Our Interprofessional Partnership: The Psychiatric Hospitalization of an LVAD (Left Ventricular Assist Device) Patient

Sunday, 29 October 2017: 4:35 PM

Cathy Peters, MS
Psychiatric Nursing, University of Rochester Medical Center, Rochester, NY, USA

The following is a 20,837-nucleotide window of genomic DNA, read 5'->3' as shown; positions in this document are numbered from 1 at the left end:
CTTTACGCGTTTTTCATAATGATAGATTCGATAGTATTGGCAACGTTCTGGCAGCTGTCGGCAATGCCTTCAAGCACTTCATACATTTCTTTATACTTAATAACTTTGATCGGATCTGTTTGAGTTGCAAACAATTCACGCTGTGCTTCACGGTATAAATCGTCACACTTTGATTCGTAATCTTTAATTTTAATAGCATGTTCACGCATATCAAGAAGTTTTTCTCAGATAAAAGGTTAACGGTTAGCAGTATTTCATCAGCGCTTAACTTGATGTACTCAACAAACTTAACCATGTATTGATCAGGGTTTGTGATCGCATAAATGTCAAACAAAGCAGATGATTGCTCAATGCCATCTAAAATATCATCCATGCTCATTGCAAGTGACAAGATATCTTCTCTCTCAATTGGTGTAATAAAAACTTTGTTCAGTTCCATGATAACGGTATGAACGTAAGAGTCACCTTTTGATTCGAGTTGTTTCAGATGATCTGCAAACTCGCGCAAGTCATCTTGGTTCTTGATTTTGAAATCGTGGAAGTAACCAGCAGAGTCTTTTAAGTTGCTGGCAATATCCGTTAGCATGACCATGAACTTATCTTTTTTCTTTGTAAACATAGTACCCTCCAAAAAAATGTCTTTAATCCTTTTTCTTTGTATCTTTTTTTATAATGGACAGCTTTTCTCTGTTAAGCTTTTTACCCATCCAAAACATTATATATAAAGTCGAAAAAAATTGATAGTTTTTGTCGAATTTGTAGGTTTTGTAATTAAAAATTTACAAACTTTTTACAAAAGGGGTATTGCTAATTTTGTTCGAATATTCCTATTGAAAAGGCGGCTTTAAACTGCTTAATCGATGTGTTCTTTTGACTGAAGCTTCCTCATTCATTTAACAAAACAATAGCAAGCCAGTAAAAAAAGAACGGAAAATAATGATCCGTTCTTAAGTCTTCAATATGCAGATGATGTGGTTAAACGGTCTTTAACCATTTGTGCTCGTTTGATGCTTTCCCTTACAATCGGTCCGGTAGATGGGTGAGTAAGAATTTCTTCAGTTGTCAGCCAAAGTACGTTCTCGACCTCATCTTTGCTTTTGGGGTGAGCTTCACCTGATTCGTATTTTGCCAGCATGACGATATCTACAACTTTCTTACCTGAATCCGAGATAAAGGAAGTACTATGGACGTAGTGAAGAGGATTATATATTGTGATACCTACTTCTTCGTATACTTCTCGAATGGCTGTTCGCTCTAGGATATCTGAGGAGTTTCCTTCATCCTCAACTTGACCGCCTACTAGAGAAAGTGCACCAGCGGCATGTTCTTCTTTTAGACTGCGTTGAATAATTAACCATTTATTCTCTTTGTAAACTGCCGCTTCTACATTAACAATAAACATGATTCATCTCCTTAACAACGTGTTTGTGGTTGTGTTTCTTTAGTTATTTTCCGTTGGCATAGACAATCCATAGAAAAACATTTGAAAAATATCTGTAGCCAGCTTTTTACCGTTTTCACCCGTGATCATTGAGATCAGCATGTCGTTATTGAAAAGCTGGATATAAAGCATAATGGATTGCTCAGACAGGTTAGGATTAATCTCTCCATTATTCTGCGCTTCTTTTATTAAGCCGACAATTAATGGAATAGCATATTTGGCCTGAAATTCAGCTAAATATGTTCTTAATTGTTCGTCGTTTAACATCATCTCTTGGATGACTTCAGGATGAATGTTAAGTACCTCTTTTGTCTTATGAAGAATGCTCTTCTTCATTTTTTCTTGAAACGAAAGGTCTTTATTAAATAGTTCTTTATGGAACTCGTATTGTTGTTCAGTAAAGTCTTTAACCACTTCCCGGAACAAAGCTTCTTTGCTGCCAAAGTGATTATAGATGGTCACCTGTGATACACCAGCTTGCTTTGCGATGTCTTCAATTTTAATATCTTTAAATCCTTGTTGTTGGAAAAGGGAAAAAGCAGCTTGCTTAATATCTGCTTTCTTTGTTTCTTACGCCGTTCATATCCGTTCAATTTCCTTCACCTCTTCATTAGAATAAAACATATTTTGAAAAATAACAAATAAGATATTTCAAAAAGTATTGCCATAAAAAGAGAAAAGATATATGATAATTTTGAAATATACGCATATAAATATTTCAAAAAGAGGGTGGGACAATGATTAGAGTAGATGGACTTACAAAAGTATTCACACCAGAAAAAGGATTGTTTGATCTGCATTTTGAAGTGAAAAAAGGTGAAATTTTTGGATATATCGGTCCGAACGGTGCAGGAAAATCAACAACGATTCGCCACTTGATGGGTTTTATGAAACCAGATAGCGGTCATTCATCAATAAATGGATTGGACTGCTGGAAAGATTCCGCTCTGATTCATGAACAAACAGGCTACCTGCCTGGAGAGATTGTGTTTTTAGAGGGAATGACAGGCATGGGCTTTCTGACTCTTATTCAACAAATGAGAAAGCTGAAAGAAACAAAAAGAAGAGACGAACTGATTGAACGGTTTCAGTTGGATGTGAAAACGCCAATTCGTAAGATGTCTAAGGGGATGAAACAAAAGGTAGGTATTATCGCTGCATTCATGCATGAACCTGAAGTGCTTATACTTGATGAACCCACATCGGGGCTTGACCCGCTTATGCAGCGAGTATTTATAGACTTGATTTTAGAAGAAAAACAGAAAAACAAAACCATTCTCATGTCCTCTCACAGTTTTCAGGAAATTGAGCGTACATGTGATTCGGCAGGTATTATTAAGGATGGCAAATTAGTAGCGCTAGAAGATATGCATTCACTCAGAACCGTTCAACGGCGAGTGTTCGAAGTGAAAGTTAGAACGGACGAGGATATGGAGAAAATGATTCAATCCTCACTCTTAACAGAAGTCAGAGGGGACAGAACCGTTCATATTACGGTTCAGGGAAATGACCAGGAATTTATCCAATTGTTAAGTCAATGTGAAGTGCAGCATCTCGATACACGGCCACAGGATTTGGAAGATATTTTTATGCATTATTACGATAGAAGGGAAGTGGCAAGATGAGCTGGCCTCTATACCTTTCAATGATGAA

Left ventricular Assist Devices (LVAD) are designed to improve cardiac output in otherwise failing hearts. The device is surgically designed to enhance weakened native circulation (Feldman, D., et al., 2013). The number of patients with end stage heart failure using mechanical circulatory support has increased dramatically over the past decade. This is due in part to increasing numbers of patients waiting for cardiac transplants, while there has been no increase in the number of available donors (Abraham, et al., 2013). There is a high prevalence of psychopathology in patients with LVAD's. A detailed biopsychosocial formulation is required to adequately identify and resolve the medical, psychiatric and social challenges represented among the LVAD population (Caro, M.A., et al. 2016). For most LVAD patients who are hospitalized on a cardiac unit, input from the Psychiatric Consultation-Liaison Team will suffice (Caro, M.A., et al. 2016). However, for our patient, a transfer from the cardiac unit to inpatient psychiatry was necessary due to the severity of his depression and subsequent vivid suicidal ideation. There is a single journal article which addresses the managment of an LVAD patient in inpatient psychiatry (Tylus-Earl, N, 2009). The 2016 transfer of our LVAD patient to psychiatry was/is unique to our university hospital. A series of very successful outcomes were achieved, with global policy implicaitons, through staff education/training and interprofessional collaboration among nursing, medicine, social work in cardiology and psychiatry. There is tremendous value to interprofessional care. From our experience, the collaboration, creativity, and the commitment to the well-being of our patient and his family built solidarity within and among our teams. There was also a perceived increase in confidence to meet future challenges. The Joint Commission reviewed our interprofessional work as an exemplar of innovation and integrated care. Our patient was discharged to home within one month of his transfer to psychiatry. At the 9 month mark, he continues to do well both medically and psychiatrically.